Having children is one of life’s greatest joys, but paying for them is one of life’s greatest expenses. While it’s usually said jokingly, this time of year my younger clients often say, “College savings? I’m still trying to pay for Christmas!”
This was my daughter’s first Christmas. I had a client recently tell me that inevitably, I will accumulate a giant bin full of Chinese products in my living room that she will rarely play with, if at all. So, being a thrifty financial planner, I asked family members to spend half of what they had planned for toys and clothes and put the other half in my daughter’s 529 College Savings Plan. I was pleasantly surprised at the amount of the combined contributions.
In keeping with my New Year’s resolution theme this month, I want to share some thoughts on saving and investing for children since this seems to be a financial resolution for many parents. Here are some thoughts:
Start saving soon and often—every little bit helps. College costs are rising faster than the overall inflation rate. For example, UNCW costs went up an average of 6.4% last year. The national inflation rate was less than 3%.
See specific costs for colleges here: http://nces.ed.gov/collegenavigator/
For my daughter, who was born less than 1 year ago, I used UNCW’s average in-state costs (room & board, tuition, fees, etc.) as a baseline and assumed a 5% long-term cost inflation. I also assumed I could make 7% on my investments. My calculations revealed that I need to save/invest $369 per month from now until she graduates from college.
See a simple college savings calculator here: http://www.savingforcollege.com/college-savings-calculator/
Here are some things to consider. First, your kids can acquire loans, receive scholarships, and work their way through college; but you can’t borrow or work your way through retirement, and I haven’t seen a retirement scholarship or grant yet! So, if you aren’t saving enough for retirement, focus on that first, then consider what you can set aside for college expenses.
Next, consider how much you want to pay. Some parents want to pay 100% so their kids can focus on studying and avoid the burden of student loans. Others may feel it’s important for kids to earn their way and pay for some or all of their college expenses. Some parents want their kids to experience life on campus, while others perceive “dorm life” as a hindrance to education. Living at home or attending a community college can greatly reduce costs but may not match your family’s intentions. Be sure to consider your options and goals before setting up your savings strategy. Also, use the process as a means to teach your children. Someday, they will likely face these same financial issues and challenges with their own kids.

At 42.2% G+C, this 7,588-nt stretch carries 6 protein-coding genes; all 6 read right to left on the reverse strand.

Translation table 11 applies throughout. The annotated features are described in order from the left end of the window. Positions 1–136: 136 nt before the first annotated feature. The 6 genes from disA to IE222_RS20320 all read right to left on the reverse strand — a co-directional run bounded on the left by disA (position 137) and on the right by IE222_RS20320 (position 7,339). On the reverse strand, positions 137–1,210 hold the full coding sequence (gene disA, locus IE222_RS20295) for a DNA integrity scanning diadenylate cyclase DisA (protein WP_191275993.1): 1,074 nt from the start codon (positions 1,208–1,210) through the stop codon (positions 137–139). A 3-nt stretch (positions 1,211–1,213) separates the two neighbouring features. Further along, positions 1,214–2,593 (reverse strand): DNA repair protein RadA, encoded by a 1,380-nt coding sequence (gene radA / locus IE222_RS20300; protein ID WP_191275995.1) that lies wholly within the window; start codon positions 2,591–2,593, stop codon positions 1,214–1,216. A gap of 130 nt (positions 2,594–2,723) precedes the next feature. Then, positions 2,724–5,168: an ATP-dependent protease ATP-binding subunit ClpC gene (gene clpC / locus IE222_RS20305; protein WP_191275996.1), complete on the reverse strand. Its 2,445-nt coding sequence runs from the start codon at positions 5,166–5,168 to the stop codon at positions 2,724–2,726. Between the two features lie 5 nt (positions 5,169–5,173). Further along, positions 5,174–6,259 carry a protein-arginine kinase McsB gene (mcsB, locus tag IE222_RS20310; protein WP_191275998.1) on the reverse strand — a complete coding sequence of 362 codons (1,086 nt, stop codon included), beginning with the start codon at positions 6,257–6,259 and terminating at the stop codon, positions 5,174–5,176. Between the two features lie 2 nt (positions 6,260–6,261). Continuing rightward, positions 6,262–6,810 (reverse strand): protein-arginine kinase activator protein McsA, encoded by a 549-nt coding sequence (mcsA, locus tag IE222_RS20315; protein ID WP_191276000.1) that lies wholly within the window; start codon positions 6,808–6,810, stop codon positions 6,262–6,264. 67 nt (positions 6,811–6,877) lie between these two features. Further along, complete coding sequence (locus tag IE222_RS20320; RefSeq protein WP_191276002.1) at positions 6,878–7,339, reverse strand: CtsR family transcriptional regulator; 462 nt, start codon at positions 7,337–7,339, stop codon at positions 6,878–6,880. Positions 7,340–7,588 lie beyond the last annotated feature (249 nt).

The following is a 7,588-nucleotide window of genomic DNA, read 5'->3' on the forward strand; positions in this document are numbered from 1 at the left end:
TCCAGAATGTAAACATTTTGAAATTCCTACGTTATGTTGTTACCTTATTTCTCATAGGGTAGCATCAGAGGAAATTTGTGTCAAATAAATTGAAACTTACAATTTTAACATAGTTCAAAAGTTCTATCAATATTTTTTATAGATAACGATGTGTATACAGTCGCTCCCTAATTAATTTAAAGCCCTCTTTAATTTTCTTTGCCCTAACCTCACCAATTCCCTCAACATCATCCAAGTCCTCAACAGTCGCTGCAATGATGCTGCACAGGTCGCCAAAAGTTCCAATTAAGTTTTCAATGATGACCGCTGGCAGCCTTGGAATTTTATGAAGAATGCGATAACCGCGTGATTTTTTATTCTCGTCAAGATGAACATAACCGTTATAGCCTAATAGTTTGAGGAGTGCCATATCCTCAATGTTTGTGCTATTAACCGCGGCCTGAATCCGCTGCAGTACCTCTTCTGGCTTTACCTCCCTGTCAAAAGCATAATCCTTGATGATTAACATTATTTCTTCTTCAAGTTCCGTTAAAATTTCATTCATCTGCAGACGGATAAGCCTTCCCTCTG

Don’t focus solely on college. Although I'm a big supporter of the tax benefits of 529 plans, North Carolina recently removed state tax deductions for contributions, so there’s no immediate tax benefit to the contributor. Plus, college isn’t their only expense. Setting up an account in your name that can be used for camps, cars or computers along the way is also a good idea. You can always use it for yourself if you need to, or if your child decides on a Harley Davidson instead of Harvard or Davidson.
Don’t forget other big-ticket items. College is certainly a priority for most parents, but you may also be passionate about paying for future weddings or down payments on first homes. Again, your savings strategy should be driven by your goals and your money values.
Finally, don’t overlook opportunities to build your own balance sheet. If you have a responsible young adult, buying a place for his or her housing needs can be a smart financial move. You will need a larger deposit for an investment property than a primary mortgage, but you can assume four years of rental.
I wish I had bought a condo when I moved to Wilmington to go to UNCW. Oh what a payoff that would have been. I won’t miss that opportunity again. Plus, you can maintain some insight into whether your college investment is paying off by keeping a closer pulse on your child’s behavior! I’m personally hoping my daughter goes to school where they have great waves, a fantastic city or great football, because I plan on keeping one room open for me for frequent weekend visits! I hope she doesn’t mind!
Jason Wheeler is currently the CEO and a Wealth Consultant at Pathfinder Wealth Consulting. Pathfinder specializes in comprehensive financial, estate and tax planning services, investment management, and risk management (insurance) for business owners and successful executives. Jason Wheeler offers securities and advisory services through Commonwealth Financial Network®. Member FINRA, SIPC, a Registered Investment Adviser. To learn more about Pathfinder Wealth Consulting, visit www.pathfinderwc.com. Jason can be reached at [email protected] or 910-793-0616.
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